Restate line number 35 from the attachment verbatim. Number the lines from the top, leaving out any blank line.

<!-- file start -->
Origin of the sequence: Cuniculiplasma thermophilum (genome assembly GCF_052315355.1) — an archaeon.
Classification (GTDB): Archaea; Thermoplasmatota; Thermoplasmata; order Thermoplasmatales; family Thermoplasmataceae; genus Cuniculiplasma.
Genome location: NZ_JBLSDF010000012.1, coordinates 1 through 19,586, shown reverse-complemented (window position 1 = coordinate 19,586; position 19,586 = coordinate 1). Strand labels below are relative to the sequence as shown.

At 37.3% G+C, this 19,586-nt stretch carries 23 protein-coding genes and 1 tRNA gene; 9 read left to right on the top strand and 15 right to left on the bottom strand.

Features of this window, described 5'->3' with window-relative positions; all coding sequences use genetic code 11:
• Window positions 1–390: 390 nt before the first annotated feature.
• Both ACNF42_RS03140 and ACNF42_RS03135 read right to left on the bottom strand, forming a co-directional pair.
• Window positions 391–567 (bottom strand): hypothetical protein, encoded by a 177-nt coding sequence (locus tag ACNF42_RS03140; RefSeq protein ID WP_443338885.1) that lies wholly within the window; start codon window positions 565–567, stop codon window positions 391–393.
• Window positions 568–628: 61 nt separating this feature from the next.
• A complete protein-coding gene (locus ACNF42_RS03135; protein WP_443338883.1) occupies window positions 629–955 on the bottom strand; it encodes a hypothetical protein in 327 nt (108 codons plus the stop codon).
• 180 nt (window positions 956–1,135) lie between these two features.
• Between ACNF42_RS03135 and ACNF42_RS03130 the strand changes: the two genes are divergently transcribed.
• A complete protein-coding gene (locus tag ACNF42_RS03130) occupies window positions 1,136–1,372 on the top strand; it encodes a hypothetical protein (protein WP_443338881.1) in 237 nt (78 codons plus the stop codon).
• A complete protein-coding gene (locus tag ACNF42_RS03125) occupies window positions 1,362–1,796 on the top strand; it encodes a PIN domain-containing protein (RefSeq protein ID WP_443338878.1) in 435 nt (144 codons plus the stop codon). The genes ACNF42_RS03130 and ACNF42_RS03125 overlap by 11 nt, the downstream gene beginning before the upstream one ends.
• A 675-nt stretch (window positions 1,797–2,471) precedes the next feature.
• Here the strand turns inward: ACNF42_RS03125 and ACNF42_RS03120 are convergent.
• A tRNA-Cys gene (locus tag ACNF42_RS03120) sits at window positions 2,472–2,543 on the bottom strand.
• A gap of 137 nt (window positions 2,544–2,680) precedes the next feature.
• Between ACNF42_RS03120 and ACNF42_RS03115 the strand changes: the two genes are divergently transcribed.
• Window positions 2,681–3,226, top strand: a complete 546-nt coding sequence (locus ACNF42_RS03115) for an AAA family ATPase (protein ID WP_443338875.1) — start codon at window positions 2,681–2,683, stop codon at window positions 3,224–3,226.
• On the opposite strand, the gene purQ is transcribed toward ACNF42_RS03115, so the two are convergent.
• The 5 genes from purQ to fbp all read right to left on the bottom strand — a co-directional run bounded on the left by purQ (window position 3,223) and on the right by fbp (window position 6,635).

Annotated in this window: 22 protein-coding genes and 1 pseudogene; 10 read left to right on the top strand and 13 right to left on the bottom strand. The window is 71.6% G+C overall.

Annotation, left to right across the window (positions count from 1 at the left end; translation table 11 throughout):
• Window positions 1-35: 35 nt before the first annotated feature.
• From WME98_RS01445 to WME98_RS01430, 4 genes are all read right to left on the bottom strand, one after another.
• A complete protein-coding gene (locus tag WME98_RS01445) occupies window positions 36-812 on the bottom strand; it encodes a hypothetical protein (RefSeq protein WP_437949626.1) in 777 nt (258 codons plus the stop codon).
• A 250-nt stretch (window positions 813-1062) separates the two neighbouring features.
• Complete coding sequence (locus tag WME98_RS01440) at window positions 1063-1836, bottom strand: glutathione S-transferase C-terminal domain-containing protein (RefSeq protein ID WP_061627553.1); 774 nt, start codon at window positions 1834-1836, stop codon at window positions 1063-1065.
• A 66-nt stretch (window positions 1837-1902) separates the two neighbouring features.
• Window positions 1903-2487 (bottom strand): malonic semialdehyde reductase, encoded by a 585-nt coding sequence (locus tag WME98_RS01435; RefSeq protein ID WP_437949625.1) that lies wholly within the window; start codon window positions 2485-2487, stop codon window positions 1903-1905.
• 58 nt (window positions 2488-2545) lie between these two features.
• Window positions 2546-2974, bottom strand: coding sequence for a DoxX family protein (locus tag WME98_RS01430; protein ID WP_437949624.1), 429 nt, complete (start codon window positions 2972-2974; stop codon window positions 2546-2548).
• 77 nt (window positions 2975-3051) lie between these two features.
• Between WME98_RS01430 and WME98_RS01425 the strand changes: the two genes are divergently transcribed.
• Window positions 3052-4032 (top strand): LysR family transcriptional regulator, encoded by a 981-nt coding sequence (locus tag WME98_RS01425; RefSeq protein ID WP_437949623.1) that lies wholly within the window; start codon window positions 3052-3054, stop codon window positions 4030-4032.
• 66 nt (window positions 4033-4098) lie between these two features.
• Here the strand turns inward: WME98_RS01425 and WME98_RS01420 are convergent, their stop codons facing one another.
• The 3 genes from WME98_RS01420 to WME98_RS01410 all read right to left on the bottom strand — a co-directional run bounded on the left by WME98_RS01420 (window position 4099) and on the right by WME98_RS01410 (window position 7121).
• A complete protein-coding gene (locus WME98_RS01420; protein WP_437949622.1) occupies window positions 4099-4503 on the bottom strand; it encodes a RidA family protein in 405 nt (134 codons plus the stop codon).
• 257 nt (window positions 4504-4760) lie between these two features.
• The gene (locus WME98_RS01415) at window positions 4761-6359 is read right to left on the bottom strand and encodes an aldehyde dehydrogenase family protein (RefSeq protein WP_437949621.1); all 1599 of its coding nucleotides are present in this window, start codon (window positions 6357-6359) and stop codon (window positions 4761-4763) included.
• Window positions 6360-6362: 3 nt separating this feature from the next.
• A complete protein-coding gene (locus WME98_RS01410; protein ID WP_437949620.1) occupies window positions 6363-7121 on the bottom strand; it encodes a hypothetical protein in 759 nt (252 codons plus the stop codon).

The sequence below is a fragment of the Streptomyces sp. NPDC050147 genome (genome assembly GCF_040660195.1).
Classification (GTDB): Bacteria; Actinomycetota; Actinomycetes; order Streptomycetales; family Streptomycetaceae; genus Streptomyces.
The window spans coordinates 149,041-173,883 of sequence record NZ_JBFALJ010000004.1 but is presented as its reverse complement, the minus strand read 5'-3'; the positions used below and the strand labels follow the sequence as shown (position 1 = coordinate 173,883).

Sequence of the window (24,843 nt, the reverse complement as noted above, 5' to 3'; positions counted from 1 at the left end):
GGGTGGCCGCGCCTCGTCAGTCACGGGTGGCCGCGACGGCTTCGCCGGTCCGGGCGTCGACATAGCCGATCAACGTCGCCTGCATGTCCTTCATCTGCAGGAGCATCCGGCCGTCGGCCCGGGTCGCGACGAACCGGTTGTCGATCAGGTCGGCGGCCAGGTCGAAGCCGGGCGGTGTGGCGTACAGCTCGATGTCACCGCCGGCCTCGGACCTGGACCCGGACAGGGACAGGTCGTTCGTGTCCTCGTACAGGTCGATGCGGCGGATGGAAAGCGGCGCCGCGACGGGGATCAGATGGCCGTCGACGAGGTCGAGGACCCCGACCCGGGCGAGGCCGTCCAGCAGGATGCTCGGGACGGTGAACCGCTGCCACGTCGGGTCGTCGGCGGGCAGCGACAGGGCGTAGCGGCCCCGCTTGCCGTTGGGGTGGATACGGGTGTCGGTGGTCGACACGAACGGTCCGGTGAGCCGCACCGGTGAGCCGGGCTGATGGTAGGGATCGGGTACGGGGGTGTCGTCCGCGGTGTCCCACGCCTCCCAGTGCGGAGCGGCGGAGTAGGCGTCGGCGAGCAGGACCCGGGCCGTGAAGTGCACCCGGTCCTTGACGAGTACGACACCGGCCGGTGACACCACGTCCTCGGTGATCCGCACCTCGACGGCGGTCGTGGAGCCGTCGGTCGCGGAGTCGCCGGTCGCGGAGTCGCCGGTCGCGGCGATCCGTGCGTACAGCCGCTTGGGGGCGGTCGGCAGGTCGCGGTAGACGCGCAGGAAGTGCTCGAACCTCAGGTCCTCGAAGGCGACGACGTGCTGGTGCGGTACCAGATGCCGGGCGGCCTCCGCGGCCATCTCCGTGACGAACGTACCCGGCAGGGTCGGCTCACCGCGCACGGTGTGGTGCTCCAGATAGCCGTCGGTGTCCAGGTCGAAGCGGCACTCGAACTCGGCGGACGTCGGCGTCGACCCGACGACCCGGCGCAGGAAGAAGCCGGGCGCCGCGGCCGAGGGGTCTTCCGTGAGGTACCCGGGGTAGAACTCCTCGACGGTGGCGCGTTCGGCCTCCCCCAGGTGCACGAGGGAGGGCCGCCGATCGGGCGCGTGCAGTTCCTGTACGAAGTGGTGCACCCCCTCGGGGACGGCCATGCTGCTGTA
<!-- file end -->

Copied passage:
• Between WME98_RS01430 and WME98_RS01425 the strand changes: the two genes are divergently transcribed.